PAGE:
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Connors, Clare Therese (2005) THE HOLLYWOOD YOUTH NARRATIVE AND THE FAMILY VALUES CAMPAIGN, 1980-1992. Doctoral Dissertation, University of Pittsburgh. (Unpublished)

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The dissertation seeks to identify and analyze the cultural work performed by the Hollywood youth narrative during the 1980s and early nineties, a period that James Davison Hunter has characterized as a domestic "culture war." This era of intense ideological confrontation between philosophical agendas loosely defined as "liberal" and "conservative," increasing social change, and social polarization and gender/sexual orientation backlash began with Ronald Reagan's landslide victory in 1980 and continued for twelve years through the presidency of George Bush, Sr. The dissertation examines the Hollywood youth narrative in the context of the family values debate and explicates its role in negotiating and resolving social conflict in a period of intense social change. The dissertation theorizes the historic and cultural function of the Hollywood youth narrative in "translating" complex social problems into generational and familial conflicts that can be easily, if superficially, resolved through conventional Hollywood genre narrative structures. In the specific instance of the family values debate, the dissertation analyzes how important low-budget Hollywood youth narratives both supported and challenged the traditional translation of social conflict into easily resolved generational conflict to reveal the complex social and economic factors behind the "crisis in the American family." "The Fifties" played a critical role in debates regarding family life during the Reagan and Bush era. The dissertation explicates and contrasts the definitions of "the Fifties" and the use of 1950s Hollywood film and television materials in the Hollywood youth narrative and Family Values Campaign and demonstrates how young filmmakers used the icons, images and narrative structures of important 1950s Hollywood films to both support and challenge the socially conservative vision of American family life promoted by the Family Values Campaign and its New Right supporters. Through an analysis of Tim Hunter's River's Edge and Micheal Lehmann's Heathers, the dissertation demonstrates how two Hollywood youth narratives of the period reveal the fundamental contradictions between the New Right's idealized versions of American family values and the values of laissez faire capitalism, the often devastating impact of Reaganomics on the family as a site of social reproduction, and the troubled relationship between youth and consumer culture.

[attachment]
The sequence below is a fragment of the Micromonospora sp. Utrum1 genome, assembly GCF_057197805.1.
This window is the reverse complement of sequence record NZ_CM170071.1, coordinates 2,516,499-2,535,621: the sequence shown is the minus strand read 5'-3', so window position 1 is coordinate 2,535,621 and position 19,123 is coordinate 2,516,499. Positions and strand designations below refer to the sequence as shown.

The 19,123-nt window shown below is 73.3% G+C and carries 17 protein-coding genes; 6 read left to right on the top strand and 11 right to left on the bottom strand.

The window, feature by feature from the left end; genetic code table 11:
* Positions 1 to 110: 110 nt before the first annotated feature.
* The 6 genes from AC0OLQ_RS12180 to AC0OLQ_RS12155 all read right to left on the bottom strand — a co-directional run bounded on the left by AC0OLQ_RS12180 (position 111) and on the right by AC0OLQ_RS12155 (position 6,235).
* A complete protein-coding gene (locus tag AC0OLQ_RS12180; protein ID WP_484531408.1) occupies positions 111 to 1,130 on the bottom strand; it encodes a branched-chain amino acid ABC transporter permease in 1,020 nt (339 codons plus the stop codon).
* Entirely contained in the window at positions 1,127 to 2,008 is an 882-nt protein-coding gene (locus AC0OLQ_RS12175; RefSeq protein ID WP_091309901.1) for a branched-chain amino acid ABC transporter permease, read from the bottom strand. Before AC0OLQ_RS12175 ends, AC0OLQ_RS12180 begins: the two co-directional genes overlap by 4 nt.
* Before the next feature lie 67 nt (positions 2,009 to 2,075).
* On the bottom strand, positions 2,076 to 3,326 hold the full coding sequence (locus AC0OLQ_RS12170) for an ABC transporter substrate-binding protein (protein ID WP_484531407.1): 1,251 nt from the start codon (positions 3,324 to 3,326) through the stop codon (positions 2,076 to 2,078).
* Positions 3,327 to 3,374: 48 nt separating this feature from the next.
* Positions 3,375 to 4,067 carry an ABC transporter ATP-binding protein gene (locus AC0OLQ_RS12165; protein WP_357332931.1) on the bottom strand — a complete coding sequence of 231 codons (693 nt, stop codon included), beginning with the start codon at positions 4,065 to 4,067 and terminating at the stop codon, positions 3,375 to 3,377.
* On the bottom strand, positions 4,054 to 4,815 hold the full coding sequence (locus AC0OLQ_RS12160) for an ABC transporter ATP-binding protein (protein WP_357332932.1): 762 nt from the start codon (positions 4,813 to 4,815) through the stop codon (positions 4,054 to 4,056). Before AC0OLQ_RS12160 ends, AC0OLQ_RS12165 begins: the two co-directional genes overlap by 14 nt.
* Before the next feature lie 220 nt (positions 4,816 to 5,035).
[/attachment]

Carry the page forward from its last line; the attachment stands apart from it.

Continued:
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Item Type: University of Pittsburgh ETD
Status: Unpublished
CreatorsEmailPitt UsernameORCID
Connors, Clare Theresewakan@pitt.eduWAKAN
ETD Committee:
TitleMemberEmail AddressPitt UsernameORCID
Committee ChairFischer, Lucylfischer@pitt.eduLFISCHER
Committee MemberStabile, Carol
Committee MemberLandy, Marcia
Committee MemberBoone, Troy
Date: 4 October 2005
Date Type: Completion
Defense Date: 15 April 2005
Approval Date: 4 October 2005
Submission Date: 8 August 2005
Access Restriction: No restriction; Release the ETD for access worldwide immediately.
Institution: University of Pittsburgh
Schools and Programs: Dietrich School of Arts and Sciences > English
Degree: PhD - Doctor of Philosophy
Thesis Type: Doctoral Dissertation
Refereed: Yes
Uncontrolled Keywords: youth films; family values debate; reaganism; genre studies; hollywood youth narratives; coming-of-age
Other ID:, etd-08082005-110134
Date Deposited: 10 Nov 2011 19:58
Last Modified: 15 Nov 2016 13:48


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